Captain Viridian got his cloak around him just in time as the storm of debris crashed over him in an angry, howling wave — a wave made up of the remains of the vehicles that had been stopped on the bridge, turned to shrapnel by the power-blast of the villain in front of him. A villain he intended to stop, no matter how powerful he was.
All around him were cries for help from the dying and the wounded, spurring him out of his defensive crouch even before the hurricane of metal had ended, bits and pieces battering him and slashing at his almost invulnerable skin like an angry storm of robot bees. The desperate calls had come in to him via every channel — a meteor had hit the bridge, some sort of firestorm. And born out of it, some kind of a beast in a mask — a manlike figure causing havoc all around him with beams of energy and colossal strength. This was what Viridian had been born for — the protection of the weak, the defeat of the evil, the triumph of justice.
When the blast subsided he saw it, the beast, a human-sized figure surrounded in a glowing surge of energy the color of faded blood. The figure turned an expressionless, mirrored mask on him.
“Worthless being a hero,” the beast’s hollow voice rang through the mask. “The fire catches up with everyone.”
“Stop this destruction immediately,” Viridian declared. “Or face the consequences.”
The beast threw back its head and roared with laughter. Viridian felt the old familiar surge of power, the desire to put a solid punch in the gut of evil.
“Make me pay?” the beast echoed. “Like you made all those other poor, tortured souls in the asylum pay? They’ve already paid.”
This gave him pause. The monster was getting philosophical about the other villains Veridian had brought to justice?
The beast waved his hands palm-up in front of him like he was talking to an ignorant child. “They paid in pain long before you ever got to them. Their so-called crimes were their justice on the weak and the fearful who would have ended them because of their power.”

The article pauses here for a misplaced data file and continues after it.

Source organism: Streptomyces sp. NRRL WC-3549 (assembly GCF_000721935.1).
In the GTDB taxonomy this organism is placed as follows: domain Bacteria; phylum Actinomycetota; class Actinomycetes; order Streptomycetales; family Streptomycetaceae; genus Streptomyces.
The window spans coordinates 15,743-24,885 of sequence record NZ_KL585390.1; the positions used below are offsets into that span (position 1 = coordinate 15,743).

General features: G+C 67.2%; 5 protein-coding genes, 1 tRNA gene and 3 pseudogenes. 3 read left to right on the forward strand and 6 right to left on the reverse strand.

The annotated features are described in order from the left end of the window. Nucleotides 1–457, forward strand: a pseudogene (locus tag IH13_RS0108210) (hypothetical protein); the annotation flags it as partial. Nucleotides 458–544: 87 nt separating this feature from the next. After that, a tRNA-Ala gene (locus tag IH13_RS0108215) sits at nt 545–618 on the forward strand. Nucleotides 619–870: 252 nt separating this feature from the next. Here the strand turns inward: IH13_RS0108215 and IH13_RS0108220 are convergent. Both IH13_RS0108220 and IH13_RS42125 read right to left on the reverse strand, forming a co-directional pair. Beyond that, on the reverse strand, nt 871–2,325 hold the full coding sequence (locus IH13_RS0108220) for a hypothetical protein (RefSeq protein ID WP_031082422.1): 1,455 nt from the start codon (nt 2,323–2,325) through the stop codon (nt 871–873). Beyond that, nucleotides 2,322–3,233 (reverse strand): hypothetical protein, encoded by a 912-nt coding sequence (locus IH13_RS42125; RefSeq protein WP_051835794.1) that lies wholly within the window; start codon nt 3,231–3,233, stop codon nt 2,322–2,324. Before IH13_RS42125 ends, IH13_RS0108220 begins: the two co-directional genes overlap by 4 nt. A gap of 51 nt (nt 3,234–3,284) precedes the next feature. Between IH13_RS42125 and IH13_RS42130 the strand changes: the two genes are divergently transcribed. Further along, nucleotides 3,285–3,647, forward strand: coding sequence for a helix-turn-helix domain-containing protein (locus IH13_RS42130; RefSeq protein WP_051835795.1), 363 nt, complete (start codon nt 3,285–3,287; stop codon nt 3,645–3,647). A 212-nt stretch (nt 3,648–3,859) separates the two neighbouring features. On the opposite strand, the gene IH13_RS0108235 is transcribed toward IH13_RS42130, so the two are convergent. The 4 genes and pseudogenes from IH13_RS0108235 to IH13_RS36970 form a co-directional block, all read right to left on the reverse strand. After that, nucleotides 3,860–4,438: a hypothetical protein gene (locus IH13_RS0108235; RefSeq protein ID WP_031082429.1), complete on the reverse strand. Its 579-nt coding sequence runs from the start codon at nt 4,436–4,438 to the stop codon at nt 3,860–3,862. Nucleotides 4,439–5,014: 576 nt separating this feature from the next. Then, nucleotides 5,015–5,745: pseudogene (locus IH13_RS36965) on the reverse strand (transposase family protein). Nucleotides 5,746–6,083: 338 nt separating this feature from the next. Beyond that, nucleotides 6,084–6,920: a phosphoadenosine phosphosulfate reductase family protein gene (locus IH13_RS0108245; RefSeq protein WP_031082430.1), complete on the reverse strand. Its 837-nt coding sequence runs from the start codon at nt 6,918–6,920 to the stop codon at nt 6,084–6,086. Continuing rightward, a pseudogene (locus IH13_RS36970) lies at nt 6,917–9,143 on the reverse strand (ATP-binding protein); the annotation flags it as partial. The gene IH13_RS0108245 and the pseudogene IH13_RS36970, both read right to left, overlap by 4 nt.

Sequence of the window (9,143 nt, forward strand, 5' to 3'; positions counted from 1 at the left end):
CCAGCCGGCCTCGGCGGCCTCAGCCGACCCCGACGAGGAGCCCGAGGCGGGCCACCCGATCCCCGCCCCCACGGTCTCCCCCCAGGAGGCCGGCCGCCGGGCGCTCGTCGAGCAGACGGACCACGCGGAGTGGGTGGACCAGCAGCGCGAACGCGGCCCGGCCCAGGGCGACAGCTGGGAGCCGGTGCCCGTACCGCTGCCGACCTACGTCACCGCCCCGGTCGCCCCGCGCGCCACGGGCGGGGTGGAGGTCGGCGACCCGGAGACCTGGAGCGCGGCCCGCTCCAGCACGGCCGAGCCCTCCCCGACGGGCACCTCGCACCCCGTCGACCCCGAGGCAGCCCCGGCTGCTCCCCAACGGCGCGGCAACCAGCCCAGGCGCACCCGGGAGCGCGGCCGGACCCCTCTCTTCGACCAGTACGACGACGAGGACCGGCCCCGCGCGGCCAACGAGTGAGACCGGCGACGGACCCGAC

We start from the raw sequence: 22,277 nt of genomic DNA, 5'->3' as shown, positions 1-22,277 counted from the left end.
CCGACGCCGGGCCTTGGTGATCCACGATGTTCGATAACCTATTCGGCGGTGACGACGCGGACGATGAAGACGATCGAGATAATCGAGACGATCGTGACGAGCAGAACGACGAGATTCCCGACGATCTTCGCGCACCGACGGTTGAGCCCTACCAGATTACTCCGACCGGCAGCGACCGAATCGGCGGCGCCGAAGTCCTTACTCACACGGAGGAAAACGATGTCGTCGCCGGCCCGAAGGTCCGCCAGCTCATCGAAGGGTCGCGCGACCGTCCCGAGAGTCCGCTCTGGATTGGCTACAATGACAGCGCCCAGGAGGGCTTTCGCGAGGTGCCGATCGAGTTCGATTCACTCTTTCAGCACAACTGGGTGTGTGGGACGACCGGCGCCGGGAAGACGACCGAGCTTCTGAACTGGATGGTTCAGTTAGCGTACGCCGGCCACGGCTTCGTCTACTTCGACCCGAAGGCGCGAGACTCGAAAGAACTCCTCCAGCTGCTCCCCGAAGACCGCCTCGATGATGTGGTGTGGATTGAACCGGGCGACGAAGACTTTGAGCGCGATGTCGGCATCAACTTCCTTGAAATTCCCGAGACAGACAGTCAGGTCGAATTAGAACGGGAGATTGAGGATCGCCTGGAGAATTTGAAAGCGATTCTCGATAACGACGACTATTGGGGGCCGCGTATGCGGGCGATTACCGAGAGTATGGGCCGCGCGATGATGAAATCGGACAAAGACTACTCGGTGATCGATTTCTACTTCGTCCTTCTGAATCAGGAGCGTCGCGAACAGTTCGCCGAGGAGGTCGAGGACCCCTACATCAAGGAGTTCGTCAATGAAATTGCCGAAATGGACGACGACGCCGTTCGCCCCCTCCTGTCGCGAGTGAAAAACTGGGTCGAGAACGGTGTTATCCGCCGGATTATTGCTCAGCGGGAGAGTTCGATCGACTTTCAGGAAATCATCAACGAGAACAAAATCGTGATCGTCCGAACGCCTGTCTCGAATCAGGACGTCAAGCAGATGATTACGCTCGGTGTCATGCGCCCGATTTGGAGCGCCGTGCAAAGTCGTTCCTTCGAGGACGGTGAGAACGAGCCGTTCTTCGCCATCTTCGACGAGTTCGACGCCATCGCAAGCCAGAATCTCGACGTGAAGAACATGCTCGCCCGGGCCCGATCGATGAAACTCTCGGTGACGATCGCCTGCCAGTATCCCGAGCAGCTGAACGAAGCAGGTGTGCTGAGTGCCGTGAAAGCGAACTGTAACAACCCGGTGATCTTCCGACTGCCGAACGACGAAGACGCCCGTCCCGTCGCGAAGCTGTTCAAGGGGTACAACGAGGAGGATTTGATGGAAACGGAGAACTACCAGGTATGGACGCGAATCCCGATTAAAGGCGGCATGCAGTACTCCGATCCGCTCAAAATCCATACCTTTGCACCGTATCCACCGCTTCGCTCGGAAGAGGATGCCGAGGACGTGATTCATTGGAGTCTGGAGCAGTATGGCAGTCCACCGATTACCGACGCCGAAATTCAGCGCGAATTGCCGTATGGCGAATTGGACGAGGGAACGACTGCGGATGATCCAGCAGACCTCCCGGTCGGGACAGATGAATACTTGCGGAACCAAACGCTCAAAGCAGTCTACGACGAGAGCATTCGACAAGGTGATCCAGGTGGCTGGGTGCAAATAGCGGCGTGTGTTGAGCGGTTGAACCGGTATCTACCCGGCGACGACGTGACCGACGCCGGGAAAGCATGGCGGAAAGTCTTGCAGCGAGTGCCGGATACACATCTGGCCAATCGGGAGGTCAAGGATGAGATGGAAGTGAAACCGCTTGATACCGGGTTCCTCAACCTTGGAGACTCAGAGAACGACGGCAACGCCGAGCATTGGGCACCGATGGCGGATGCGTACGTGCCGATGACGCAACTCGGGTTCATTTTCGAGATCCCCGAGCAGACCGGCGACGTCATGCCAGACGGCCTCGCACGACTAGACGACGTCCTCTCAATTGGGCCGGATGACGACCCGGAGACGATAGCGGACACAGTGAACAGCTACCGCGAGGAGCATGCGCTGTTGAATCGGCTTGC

The beast grunted, his head spasming on his shoulders. “Trust me, I know all about pain.”
“Pain is no excuse…”
That caused the double to laugh again. “No excuse to seek relief? We should all just burn in our suffering?”
Veridian had heard this so many times, the crazed villain trying to make sense of his madness. “I know people who can help you.”
“Like the doctors who helped you after your parents were killed?”
“How do you…?” the words were over his lips before he could stop them. His parents, killed in the destruction of their high-energy physics lab. But the foreign spies that killed them had no idea he was there, hidden away in a closet by his parents when they knew they were in danger. And then, in the ensuing escape, he had run through a field, one of their experiments, that had suffused him with an unknown energy, and turned him into what he was today — a hero. He served in their memory.
But how could this thing know?
“What are you?” he asked the beast.
“I am despair.”
The beast raised his arms, violent energy arcing through his hands, flashing all around the bridge, ripping down girders, hoisting cars, motorcycles, and minivans into the air, hurling everything at Viridian who dodged and rolled, blasting the unoccupied vehicles to pieces, catching those with people inside them and shoving the steel eggs aside as gently as he could.
Lashed by a snakelike mass of broken bridge cabling, he stumbled, rolling over and over again, trying to rise and being hit by hunks of steel and concrete as the bridge swayed crazily underneath him. On his knees he tried to rise and failed, and the onslaught stopped.
The beast was walking towards him with halting steps.
“Too easy.” The mirror-mask gazed down. “This is too easy.”